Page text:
Returns the current effective value of a dependency property on this instance of a DependencyObject.
Assembly: WindowsBase (in WindowsBase.dll)
The specified dp or its value was invalid, or the specified dp does not exist.
The effective value is the value of the property that is returned by the property system to any caller that is requesting the value. The effective value is the result of the property system having evaluated all the possible inputs that participate in the property system value precedence. This includes coercion and animation. For more information, see Dependency Property Value Precedence.
This method will never return UnsetValue. The UnsetValue is a sentinel value for the property system that is used in various capacities internally and occasionally also exposed through coercion callbacks.
If you are not sure what the property's type should be, you can query the identifier of the requested dependency property to determine whether there is a more specific PropertyType that the return value can be converted to.
This example shows how to back a common language runtime (CLR) property with a DependencyProperty field, thus defining a dependency property. When you define your own properties and want them to support many aspects of Windows Presentation Foundation (WPF) functionality, including styles, data binding, inheritance, animation, and default values, you should implement them as a dependency property.
The following example first registers a dependency property by calling the Register method. The name of the identifier field that you use to store the name and characteristics of the dependency property must be the Name you chose for the dependency property as part of the Register call, appended by the literal string Property. For instance, if you register a dependency property with a Name of Location, then the identifier field that you define for the dependency property must be named LocationProperty.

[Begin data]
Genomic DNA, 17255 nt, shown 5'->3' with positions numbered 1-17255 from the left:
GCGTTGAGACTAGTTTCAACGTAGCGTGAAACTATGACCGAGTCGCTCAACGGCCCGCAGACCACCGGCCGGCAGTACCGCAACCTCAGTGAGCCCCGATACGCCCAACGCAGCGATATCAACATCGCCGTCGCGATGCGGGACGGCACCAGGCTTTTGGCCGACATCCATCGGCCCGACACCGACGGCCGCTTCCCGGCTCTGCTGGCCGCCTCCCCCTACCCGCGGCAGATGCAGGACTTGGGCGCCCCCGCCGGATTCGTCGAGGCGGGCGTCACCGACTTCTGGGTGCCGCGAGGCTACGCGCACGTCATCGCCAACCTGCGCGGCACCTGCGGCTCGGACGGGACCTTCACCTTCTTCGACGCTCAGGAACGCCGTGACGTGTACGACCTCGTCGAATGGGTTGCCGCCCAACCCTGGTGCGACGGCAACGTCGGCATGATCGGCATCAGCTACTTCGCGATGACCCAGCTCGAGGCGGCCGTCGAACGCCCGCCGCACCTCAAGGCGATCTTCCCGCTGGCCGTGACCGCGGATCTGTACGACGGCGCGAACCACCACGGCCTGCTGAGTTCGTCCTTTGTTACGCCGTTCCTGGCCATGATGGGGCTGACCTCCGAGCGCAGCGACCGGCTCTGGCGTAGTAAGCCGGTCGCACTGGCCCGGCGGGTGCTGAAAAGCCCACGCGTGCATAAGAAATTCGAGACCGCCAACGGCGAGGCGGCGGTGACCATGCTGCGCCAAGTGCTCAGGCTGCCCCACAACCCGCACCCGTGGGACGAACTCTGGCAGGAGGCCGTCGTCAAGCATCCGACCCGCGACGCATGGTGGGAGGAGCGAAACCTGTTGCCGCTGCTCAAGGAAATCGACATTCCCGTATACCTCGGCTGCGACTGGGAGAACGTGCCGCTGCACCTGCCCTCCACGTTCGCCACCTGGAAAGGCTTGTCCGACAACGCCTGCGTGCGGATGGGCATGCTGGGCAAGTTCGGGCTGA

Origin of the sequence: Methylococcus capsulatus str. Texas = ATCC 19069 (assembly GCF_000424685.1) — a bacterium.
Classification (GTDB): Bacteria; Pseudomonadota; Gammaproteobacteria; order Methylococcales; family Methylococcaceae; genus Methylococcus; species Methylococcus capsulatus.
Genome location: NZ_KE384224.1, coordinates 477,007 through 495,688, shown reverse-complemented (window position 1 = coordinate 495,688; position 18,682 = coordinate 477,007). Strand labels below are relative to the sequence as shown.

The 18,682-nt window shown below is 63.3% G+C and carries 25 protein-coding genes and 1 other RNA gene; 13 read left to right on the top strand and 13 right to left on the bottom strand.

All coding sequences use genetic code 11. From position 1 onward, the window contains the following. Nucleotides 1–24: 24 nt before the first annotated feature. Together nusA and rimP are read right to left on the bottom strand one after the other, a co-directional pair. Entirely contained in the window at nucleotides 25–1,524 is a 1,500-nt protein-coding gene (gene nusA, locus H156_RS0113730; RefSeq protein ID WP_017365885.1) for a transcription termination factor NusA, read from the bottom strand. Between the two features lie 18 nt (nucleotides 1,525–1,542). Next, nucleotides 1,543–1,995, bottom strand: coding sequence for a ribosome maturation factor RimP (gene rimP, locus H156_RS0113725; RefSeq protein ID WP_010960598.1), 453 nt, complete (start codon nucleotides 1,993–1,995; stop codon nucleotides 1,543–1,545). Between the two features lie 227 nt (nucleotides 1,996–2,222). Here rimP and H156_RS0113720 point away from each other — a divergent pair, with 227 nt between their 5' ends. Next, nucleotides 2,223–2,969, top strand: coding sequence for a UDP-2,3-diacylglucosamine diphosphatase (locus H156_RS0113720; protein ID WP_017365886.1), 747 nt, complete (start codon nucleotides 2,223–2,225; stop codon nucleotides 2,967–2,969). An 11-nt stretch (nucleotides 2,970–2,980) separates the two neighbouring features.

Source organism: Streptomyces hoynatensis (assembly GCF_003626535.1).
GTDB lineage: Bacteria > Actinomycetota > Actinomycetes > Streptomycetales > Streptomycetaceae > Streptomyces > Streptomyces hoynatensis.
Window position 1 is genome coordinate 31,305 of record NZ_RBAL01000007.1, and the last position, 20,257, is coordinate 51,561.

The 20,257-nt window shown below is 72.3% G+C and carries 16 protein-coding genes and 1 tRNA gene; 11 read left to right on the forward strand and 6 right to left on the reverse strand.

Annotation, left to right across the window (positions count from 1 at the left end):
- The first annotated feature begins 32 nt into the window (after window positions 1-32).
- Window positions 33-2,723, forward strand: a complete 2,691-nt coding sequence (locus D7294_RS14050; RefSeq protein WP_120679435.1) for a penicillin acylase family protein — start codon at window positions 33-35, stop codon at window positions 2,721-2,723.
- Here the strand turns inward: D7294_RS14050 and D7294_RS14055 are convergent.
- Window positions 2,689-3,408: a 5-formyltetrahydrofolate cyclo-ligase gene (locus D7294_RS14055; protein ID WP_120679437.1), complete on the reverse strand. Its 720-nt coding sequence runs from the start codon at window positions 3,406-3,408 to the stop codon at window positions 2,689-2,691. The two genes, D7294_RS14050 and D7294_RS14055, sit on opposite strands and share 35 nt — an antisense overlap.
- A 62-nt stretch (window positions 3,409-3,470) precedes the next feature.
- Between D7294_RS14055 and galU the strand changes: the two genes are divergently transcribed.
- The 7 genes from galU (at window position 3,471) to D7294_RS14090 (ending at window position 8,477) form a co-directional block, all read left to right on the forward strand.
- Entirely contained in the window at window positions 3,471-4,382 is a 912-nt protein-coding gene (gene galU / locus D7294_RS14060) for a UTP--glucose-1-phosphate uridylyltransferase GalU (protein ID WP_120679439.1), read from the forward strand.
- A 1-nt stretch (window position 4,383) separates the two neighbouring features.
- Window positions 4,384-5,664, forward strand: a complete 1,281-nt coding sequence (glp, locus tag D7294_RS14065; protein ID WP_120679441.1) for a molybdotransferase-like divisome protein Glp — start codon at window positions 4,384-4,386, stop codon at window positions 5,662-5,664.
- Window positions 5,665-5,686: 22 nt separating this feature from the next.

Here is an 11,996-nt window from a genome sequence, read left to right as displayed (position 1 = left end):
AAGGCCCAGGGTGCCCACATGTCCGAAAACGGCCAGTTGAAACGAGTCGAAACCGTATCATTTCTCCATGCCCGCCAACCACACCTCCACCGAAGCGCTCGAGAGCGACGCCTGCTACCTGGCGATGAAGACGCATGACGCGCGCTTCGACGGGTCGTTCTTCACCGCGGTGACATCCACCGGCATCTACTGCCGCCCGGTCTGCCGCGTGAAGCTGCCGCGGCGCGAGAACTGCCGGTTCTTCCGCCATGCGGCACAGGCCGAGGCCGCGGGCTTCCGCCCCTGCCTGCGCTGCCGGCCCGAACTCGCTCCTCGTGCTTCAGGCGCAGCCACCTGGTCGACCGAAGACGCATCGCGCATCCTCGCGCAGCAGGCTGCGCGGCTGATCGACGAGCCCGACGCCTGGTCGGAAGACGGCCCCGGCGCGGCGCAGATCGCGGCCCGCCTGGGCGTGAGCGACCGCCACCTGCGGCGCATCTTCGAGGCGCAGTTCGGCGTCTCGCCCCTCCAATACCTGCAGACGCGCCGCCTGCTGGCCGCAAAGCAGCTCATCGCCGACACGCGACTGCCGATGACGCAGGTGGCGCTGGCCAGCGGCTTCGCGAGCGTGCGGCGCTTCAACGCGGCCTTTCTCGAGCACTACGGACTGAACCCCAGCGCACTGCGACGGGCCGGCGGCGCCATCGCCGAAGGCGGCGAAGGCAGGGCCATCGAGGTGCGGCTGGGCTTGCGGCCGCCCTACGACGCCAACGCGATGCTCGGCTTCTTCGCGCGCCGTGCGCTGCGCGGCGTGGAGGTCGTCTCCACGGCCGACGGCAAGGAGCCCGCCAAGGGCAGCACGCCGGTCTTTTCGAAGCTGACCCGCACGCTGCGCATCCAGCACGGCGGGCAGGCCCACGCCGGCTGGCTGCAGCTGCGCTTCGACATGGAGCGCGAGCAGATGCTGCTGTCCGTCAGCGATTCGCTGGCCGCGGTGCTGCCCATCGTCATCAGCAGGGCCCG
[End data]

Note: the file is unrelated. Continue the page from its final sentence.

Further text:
In this example, the name of the dependency property and its CLR accessor is State; the identifier field is StateProperty; the type of the property is Boolean; and the type that registers the dependency property is MyStateControl.
If you fail to follow this naming pattern, designers might not report your property correctly, and certain aspects of property system style application might not behave as expected.
You can also specify default metadata for a dependency property. This example registers the default value of the State dependency property to be false.
Public Class MyStateControl Inherits ButtonBase Public Sub New() MyBase.New() End Sub Public Property State() As Boolean Get Return CType(Me.GetValue(StateProperty), Boolean) End Get Set(ByVal value As Boolean) Me.SetValue(StateProperty, value) End Set End Property Public Shared ReadOnly StateProperty As DependencyProperty = DependencyProperty.Register("State", GetType(Boolean), GetType(MyStateControl),New PropertyMetadata(False)) End Class
For more information about how and why to implement a dependency property, as opposed to just backing a CLR property with a private field, see Dependency Properties Overview.
|How to: Register an Attached Property||This example shows how to register an attached property and provide public accessors so that you can use the property in both Extensible Application Markup Language (XAML) and code. Attached properties are a syntax concept defined by Extensible Application Markup Language (XAML). Most attached properties for WPF types are also implemented as dependency properties. You can use dependency properties on any DependencyObject types.|
Windows 7, Windows Vista SP1 or later, Windows XP SP3, Windows Server 2008 (Server Core not supported), Windows Server 2008 R2 (Server Core supported with SP1 or later), Windows Server 2003 SP2
The .NET Framework does not support all versions of every platform. For a list of the supported versions, see .NET Framework System Requirements.